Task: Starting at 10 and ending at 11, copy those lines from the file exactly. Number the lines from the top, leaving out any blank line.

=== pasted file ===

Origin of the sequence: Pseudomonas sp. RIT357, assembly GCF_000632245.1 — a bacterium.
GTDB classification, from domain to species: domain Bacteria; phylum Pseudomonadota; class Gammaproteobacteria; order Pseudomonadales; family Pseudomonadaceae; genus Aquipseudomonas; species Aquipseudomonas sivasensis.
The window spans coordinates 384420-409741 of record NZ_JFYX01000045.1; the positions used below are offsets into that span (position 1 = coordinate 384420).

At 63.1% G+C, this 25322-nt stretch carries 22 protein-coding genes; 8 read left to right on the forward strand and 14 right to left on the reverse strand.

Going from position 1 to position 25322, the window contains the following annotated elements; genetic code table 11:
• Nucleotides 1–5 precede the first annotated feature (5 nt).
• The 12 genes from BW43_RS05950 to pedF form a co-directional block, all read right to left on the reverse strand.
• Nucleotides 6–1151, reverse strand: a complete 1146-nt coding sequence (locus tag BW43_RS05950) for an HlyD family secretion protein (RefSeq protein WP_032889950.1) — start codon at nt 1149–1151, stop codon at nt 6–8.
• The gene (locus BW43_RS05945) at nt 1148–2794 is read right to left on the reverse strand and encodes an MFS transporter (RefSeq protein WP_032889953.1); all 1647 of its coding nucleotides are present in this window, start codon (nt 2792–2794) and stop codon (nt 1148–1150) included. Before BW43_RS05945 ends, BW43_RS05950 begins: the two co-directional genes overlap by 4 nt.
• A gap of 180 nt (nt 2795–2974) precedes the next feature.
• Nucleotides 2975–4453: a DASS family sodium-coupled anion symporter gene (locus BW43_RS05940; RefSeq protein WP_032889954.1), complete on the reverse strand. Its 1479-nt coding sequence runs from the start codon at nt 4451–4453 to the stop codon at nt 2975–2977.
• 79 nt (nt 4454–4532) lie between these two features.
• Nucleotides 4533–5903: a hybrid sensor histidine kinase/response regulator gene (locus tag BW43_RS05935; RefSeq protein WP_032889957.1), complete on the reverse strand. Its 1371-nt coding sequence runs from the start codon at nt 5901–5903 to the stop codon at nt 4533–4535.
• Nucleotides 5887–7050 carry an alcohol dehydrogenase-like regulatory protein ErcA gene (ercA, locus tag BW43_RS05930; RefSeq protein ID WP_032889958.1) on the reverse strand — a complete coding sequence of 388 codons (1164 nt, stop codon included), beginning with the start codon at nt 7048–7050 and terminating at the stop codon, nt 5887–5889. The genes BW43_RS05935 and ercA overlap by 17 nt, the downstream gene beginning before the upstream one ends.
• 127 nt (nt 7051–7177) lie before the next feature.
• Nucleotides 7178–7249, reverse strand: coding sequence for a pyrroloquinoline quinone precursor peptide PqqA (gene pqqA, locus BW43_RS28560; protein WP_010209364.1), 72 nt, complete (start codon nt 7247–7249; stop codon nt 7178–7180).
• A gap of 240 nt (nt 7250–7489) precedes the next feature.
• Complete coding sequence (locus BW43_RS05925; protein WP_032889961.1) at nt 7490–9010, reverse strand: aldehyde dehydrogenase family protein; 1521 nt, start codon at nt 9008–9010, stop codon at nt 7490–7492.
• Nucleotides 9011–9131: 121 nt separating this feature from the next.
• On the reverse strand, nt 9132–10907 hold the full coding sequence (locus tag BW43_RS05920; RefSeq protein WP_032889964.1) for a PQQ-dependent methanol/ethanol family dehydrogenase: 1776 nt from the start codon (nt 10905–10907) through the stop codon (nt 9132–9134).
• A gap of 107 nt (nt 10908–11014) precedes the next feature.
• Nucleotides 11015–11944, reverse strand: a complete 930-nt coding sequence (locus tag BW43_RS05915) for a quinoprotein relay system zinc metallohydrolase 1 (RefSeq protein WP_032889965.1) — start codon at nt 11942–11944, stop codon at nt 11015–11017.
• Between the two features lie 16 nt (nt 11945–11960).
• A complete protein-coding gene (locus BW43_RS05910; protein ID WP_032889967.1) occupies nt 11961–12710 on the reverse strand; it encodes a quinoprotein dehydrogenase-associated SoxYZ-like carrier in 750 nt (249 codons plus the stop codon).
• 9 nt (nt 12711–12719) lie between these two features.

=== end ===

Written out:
• A gap of 180 nt (nt 2795–2974) precedes the next feature.
• Nucleotides 2975–4453: a DASS family sodium-coupled anion symporter gene (locus BW43_RS05940; RefSeq protein WP_032889954.1), complete on the reverse strand. Its 1479-nt coding sequence runs from the start codon at nt 4451–4453 to the stop codon at nt 2975–2977.